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Russian church to ‘streamline’ exorcisms

The Russian Orthodox Church has finalized a draft of rules to regulate the practice of exorcism, in the making since 2021. If the draft becomes part of canon law, banishing demons will be a free service, and only priests and bishops will be allowed to practice it, to prevent abuses.

Exorcism can be performed “only in cases of demonic possession,” and not for persons with mental disorders or diseases or those who “feign possession,” says the draft document, published on Thursday on the website of the Moscow Patriarchate. The clergy are instructed to become familiar with basic psychiatry so they can make the appropriate judgment.

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“The performer of the rite of exorcism can only be a bishop, or a priest who has received the blessing of the ruling bishop for this,” the document adds. “The Church expects a high spiritual life from the performer of an exorcism. Neither the exorcist nor his hierarchs should expect payments for performing the rite.”

Instructions for the rite itself take up two pages of the seven-page document, while the rest is dedicated to explaining the Russian Orthodox Church’s position on exorcism, a historical examination of the practice both in Russia and other Orthodox nations, and problems associated with exorcism.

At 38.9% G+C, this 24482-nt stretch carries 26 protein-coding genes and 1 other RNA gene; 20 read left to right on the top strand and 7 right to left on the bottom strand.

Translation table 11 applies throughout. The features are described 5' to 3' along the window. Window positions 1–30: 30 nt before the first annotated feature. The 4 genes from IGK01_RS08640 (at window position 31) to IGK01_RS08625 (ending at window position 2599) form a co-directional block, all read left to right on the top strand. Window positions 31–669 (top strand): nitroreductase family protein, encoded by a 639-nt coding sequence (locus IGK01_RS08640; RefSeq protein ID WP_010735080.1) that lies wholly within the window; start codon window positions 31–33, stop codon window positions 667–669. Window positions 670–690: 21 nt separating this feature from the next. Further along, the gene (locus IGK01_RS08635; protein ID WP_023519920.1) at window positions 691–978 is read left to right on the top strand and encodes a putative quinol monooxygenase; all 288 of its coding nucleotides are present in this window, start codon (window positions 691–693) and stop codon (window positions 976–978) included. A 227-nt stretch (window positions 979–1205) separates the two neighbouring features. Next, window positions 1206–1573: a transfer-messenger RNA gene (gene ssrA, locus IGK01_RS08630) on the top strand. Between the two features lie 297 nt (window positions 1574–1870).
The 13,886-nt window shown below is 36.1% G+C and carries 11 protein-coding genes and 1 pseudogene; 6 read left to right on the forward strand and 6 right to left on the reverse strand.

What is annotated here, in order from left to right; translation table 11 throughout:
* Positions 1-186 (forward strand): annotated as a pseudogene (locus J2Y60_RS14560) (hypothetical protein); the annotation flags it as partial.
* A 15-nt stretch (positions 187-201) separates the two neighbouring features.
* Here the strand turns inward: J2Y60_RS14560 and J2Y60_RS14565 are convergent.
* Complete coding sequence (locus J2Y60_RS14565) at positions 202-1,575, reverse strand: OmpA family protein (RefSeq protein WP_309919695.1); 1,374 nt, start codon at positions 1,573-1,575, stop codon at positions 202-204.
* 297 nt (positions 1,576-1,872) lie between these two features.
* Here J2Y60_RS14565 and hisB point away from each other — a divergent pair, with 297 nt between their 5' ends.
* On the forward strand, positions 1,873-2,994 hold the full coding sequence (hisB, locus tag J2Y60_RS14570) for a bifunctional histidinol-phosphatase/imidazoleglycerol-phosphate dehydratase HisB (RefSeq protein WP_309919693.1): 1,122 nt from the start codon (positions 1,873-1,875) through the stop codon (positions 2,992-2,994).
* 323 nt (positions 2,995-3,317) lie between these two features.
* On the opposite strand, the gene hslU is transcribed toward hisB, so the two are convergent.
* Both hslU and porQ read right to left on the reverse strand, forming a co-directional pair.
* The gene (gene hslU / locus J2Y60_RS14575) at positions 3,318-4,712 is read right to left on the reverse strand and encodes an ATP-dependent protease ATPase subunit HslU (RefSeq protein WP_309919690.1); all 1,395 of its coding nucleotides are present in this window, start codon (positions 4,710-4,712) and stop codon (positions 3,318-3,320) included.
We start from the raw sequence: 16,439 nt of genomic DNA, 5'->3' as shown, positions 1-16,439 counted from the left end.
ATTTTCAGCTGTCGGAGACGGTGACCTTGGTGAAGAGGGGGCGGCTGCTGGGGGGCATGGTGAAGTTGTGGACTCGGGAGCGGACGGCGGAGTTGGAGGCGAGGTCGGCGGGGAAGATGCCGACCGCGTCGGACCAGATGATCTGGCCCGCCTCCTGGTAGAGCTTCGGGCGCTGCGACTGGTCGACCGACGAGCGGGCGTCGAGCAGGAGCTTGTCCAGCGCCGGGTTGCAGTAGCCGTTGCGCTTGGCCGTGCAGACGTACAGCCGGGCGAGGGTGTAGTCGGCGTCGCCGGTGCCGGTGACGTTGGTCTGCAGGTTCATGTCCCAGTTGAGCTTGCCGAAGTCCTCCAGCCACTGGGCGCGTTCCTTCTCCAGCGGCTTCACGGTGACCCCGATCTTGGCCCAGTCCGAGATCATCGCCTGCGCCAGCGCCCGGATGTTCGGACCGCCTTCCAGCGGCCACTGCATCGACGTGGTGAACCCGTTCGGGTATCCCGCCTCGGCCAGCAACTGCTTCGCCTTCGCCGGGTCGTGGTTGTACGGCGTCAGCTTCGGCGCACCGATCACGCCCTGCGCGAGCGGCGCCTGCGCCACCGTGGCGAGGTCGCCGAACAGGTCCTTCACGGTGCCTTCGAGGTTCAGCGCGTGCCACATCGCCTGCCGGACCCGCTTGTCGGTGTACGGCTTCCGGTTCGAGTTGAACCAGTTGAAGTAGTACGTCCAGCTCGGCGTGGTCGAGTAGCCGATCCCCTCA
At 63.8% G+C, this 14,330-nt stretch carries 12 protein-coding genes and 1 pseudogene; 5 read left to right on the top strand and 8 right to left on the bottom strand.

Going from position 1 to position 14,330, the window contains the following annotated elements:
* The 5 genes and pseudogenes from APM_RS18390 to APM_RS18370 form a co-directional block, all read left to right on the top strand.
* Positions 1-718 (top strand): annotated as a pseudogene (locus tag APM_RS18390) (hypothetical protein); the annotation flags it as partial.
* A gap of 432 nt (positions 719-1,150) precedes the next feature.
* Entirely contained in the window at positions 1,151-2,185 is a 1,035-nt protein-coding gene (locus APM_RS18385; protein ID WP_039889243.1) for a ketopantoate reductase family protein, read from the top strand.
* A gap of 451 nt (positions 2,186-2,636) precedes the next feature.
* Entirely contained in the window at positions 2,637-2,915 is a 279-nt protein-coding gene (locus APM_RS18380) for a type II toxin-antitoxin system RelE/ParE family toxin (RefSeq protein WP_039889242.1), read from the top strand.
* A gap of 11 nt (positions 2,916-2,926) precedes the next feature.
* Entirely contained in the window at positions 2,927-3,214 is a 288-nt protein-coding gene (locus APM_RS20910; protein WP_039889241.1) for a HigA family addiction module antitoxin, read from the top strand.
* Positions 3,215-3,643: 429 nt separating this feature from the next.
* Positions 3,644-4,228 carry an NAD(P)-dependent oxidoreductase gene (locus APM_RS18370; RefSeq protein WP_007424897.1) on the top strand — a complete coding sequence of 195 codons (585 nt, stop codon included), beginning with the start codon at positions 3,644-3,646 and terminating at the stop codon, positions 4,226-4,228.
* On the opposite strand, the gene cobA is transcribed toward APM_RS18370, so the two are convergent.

The draft has been published to solicit public comment, with the commenting period open through the end of October 2022.

The church previously said the hierarchs have spent close to three years working on the document. Its necessity was explained by the fact that sometimes “sick people are subjected to humiliation or psychological violence” during mass “cleansings” captured on video, which then result in “false possession” reports and “mass hysteria.”

In late 2020, church spokesman Bishop Hilarion of Volokolamsk said that believers should not perform exorcisms by themselves. 

At least two exorcism-related deaths have been reported over the previous decade. A nine-year-old boy was gagged and whipped during a 2019 ritual, and choked to death. In 2011, a 25-year-old woman in Voronezh also died after her parents attempted to exorcize her.

Orthodoxy is one of the four officially recognized religions in Russia, followed by Islam, Buddhism and Judaism. Around half of Russia’s population identify as Orthodox faithful.

© 2022, paradox. All rights reserved.

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